Captain Eliot Ragomo triumphantly hoists high the OFC trophy. (Photo credit: Vinicius Leite)

Completion of the House of Kurukuru

While Leite shares the Solomon Islanders’ expectations for an even better showing at the upcoming World Cup, he is just as committed to the long-term development of the team. He argues that a key piece of infrastructure has been missing: a full-spec stadium. “They have always played a short game because of the lack of space. That means playing through or around a defense but never over it. That’s why I have tried to give their game depth.” And in fact, work has commenced on the 2023 Pacific Games Multi-Purpose Futsal Stadium at Solomon Islands National University (SINU) Panatina campus sports ground in East Honiara. The completion of the long-awaited home arena of the Kurukuru is less than two years away.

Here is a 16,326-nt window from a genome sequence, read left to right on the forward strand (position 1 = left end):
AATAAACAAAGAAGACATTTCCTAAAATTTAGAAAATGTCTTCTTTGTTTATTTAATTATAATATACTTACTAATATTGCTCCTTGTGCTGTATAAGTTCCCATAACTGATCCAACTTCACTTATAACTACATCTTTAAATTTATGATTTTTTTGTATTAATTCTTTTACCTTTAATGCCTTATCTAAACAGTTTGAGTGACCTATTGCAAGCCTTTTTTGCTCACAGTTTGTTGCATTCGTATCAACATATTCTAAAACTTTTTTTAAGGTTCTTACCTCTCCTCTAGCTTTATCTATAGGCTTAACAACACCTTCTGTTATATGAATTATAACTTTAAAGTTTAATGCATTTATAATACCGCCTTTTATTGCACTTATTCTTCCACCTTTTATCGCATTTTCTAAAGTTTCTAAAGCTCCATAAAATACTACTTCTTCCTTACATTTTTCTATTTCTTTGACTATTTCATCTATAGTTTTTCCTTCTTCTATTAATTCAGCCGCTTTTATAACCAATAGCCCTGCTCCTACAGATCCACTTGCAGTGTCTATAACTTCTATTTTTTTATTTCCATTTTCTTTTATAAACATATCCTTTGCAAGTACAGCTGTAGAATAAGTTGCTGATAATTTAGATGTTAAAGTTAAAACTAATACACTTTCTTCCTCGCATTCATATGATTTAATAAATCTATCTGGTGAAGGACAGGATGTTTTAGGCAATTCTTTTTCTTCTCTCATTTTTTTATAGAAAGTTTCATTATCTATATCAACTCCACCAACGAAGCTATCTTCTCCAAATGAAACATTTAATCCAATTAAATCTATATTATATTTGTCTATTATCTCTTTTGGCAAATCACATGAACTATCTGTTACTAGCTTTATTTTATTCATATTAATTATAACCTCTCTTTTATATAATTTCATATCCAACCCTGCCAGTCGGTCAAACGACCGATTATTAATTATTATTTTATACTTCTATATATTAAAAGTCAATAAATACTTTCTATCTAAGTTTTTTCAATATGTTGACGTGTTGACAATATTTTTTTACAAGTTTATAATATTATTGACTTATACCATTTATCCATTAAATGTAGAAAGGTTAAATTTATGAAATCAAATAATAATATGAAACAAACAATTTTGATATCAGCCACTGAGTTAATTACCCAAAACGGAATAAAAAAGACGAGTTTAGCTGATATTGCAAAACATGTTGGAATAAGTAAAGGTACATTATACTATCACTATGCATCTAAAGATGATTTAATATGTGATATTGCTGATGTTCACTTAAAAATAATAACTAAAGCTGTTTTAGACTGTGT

Leite’s mission goes beyond the Lithuania campaign. “We can’t allow to happen in Honiara what happened in Australia. Australia failed to qualify for the World Cup because of the lack of support and funding by the federation (Football Australia), which is suffocating the sport in spite of the growing number of players. The Pacific Games will be hosted by the Solomon Islands in 2023, so there will be a stadium as large as the 4,000-5,000-seat facilities in places such as Fiji and New Caledonia. After the World Cup, we will have the stadium to look forward to, so we next need to integrate in the U-17 players to give them a future and put pressure on the older players. My goal for the older players is to help them find a place as professionals in other countries. It’s a way out of poverty that can give their families a better life. If I can do that for as many players as possible, I will be the happiest coach in the world.”

Montage of scenes related to the work started on the 2023 Pacific Games Multi-Purpose Futsal Stadium (Photo credit: Solomon Islands Football Federation)